But Seriously, Folks

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The funny thing about Steve Martin's first work of extended fiction, "Shopgirl," is that it's not funny. At least not the laugh-out-loud-and-frighten-the-horses funny of Martin's early stand-up comedy, or of his performance as the man-woman in "All of Me," or the humor pieces in his collection "Pure Drivel." "Shopgirl," which really is about a 28-year-old woman behind the glove counter at the Neiman Marcus department store in Beverly Hills, offers quieter pleasures: a delicate portrait of people inflicting subtle pain on others and themselves, and an appeal to the intelligent heart. Sitting in a restaurant on Manhattan's Upper West Side, Martin muses that if you were to tape-record someone reading his book in an otherwise silent room, then play back the tape, you'd hear "maybe a little sniffle."

Not that "Shopgirl" (Hyperion; 130 pages; $17.95) isn't also funny. It's full of metaphors that raise wry smiles (a goodbye kiss "so formal it might as well have been wearing a tuxedo") and lots of pert social commentary, especially about a Los Angeles subspecies of sexual predators "whose highest accomplishments are that they were cute in high school." But the author is serious about his glove lady, Mirabelle Buttersfield, and about Ray Porter, the fiftysomething man Mirabelle admits into her solitary life. Once Martin fashioned funny-weird balloon animals; now, at 55, he creates funny-sad, nice and not-so-nice people, as real as your morning-after face in the bathroom mirror.

Mirabelle is a study in isolation. When not standing sentinel behind the counter, she works on eerie drawings. Pretty and slim, she is so shy, so inexpert in marketing herself, that people don't notice her—or, if they do see her, think of Olive Oyl. Ray, though, has a more discerning eye than most. A rich businessman on a field trip for erotic adventure, he stops at her counter to buy a pair of gloves, and—a nice touch—sends them to her. Thus begins a courtship defined by emotional compromise, misunderstood signals and the sort of betrayals that dent relationships but do not, in the real world, end them. Because, for a lonely person, something is better than nothing. "Mirabelle needs a companion," says Martin, "someone to talk to. I think that happens in life too. People get together, even if it's not right, to have someone to talk to."

Ray is a considerate lover and, that rarer commodity, a considerate suitor; he doesn't push conquest. In his fashion, Ray is also faithful: when he has erotic daydreams, he thinks only of Mirabelle. But he does not see that her need is of a greater, higher order than his. Besides, Ray is a man. "His caring is a potion," the book's omniscient narrator tells us, "mixed with one part benevolent altruist and one part chimpanzee penis." Is that unusual? Or, for that matter, wrong? No, Martin says. "But it's a ratio. When you're young, the chimpanzee ratio is 80-20, and when you're older it's supposed to be 20-80."

Helen Fielding ("Bridget Jones's Diary") read the book, assumed Ray was Steve and, says Martin, told him, "You're a little rough on yourself." Martin denies that "Shopgirl" is any kind of autobiography; it's a mixture of observation and research. "A lot of people think that celebrities are isolated," he says. "But the truth is that every minute of their lives is as melodramatic as every minute of everybody else's. So you can extrapolate from your own experience into almost anything. The emotions are no different."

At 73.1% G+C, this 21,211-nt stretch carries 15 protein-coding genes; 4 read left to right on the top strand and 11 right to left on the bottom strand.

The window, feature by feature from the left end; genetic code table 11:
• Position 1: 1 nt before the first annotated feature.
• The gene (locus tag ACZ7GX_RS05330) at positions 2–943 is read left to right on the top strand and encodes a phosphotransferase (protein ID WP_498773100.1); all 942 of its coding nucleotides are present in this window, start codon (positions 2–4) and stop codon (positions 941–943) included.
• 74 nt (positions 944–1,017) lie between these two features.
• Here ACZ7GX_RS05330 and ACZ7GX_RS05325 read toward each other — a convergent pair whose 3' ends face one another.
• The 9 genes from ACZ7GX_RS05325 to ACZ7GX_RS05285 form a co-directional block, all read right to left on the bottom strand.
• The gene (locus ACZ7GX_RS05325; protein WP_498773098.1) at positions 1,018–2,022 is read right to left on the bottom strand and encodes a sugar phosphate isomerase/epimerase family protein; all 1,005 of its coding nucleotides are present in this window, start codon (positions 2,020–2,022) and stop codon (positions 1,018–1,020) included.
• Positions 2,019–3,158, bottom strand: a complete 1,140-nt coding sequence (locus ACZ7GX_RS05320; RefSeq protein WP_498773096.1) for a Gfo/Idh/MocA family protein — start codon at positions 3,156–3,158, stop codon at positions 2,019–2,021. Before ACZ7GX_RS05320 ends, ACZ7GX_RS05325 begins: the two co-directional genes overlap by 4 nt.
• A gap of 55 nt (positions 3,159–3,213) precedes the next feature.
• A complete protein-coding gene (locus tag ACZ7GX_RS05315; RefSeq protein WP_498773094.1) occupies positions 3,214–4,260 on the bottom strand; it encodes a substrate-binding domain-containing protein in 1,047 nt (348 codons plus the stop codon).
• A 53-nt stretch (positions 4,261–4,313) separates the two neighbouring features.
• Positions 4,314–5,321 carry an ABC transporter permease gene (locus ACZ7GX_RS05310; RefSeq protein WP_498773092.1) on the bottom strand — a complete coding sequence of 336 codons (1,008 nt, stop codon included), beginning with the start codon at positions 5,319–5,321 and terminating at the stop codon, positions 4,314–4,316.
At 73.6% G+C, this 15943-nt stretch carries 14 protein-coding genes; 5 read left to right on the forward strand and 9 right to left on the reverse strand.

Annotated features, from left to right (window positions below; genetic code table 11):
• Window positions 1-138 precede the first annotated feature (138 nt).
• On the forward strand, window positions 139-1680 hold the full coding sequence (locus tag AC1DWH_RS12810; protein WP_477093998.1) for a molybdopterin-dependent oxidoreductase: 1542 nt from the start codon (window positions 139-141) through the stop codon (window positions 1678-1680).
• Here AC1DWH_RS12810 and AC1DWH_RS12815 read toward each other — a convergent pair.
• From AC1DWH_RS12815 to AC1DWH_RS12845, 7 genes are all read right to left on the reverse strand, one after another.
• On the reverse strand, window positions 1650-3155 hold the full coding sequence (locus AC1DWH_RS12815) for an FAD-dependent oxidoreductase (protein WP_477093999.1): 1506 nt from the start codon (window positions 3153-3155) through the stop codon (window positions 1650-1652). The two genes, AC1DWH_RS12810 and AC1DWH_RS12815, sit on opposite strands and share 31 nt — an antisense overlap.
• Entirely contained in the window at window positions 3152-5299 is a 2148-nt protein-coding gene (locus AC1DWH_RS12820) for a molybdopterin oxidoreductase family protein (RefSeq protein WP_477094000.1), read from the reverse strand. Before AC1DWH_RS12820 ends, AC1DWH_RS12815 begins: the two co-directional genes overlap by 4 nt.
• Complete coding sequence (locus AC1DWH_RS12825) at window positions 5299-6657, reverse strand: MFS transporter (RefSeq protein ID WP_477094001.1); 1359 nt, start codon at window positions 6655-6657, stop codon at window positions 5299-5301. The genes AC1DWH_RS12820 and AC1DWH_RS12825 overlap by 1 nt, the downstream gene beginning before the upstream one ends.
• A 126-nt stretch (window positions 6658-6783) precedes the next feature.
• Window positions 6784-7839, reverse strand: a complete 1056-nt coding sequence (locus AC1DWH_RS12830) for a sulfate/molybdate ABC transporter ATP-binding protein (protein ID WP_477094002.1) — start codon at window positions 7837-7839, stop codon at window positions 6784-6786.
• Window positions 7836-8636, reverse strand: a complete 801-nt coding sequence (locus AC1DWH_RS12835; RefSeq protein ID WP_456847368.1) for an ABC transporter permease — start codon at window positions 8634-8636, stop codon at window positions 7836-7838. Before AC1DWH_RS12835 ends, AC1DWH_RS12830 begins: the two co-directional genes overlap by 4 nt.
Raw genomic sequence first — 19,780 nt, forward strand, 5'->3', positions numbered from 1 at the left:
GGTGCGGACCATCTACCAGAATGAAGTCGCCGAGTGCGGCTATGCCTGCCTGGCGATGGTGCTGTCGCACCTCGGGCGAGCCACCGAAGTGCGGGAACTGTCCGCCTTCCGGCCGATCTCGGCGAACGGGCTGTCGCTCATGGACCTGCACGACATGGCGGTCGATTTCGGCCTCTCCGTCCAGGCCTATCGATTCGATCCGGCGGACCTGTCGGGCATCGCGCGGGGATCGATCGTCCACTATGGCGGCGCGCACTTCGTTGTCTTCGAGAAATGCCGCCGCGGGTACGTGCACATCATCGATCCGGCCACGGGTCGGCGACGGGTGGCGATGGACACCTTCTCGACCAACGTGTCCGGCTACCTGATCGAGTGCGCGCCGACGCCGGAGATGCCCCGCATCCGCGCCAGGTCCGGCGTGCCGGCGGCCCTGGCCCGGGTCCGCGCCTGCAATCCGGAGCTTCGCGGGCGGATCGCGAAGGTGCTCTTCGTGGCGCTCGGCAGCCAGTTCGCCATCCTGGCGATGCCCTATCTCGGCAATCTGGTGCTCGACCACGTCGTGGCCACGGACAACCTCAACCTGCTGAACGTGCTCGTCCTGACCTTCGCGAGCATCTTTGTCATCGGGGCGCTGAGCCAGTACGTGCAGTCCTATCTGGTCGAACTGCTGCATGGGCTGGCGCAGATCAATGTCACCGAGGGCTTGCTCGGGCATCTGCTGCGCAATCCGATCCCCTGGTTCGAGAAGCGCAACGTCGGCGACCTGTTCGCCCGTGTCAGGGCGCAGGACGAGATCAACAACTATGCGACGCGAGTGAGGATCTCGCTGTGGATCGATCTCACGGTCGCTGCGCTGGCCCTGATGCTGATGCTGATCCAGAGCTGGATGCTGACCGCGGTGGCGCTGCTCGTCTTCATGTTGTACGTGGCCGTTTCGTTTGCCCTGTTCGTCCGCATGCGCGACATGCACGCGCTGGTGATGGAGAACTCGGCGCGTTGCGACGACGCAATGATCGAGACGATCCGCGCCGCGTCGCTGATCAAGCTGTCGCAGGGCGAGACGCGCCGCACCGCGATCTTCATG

Shopgirl is subtitled A Novella—an old-fashioned word that itself wears gloves. Martin, so effortlessly hip he doesn't mind seeming square, happily accedes to the word. "'Old-fashioned' runs through this book," he says. "Mirabelle is slightly out of it, out of the center. She's not a dynamic heroine. A heroine has to act, and she doesn't, which made her infinitely more interesting to me than an exciting, vibrant girl."

This is literature to be read alone, curled up in the palm of an easy chair, with a Satie or Sade CD purring on the stereo. The book is like one of Mirabelle's sketches: small, deft, pensive, poignant—a moving still life. Martin doesn't see it's becoming a movie, "because the meaning isn't in the characters' actions. It lives within the sentences. This format was the only way to tell this story."

This slim mint of semisweet romantic fiction is eons removed from his last long work, the screenplay for "Bowfinger"—a comic celebration of show-biz community. Yet he doesn't see the book as an aberration, or even a detour. "No one knows my work better than me," he says. "I know every little thing I've done. And to me, "Shopgirl" is a logical conclusion to what I've been doing."

Martin hasn't renounced the comic persona he has suavely hewn for three decades: the genial buffoon too full of himself to realize he's a failure. "I'm actually trying to write a book in that voice," he says. That would be a daunting stunt, like juggling a chainsaw, a watermelon and an audience's impatience. But here Martin has pulled off a task even more difficult: bringing two people to life in the laboratory of language.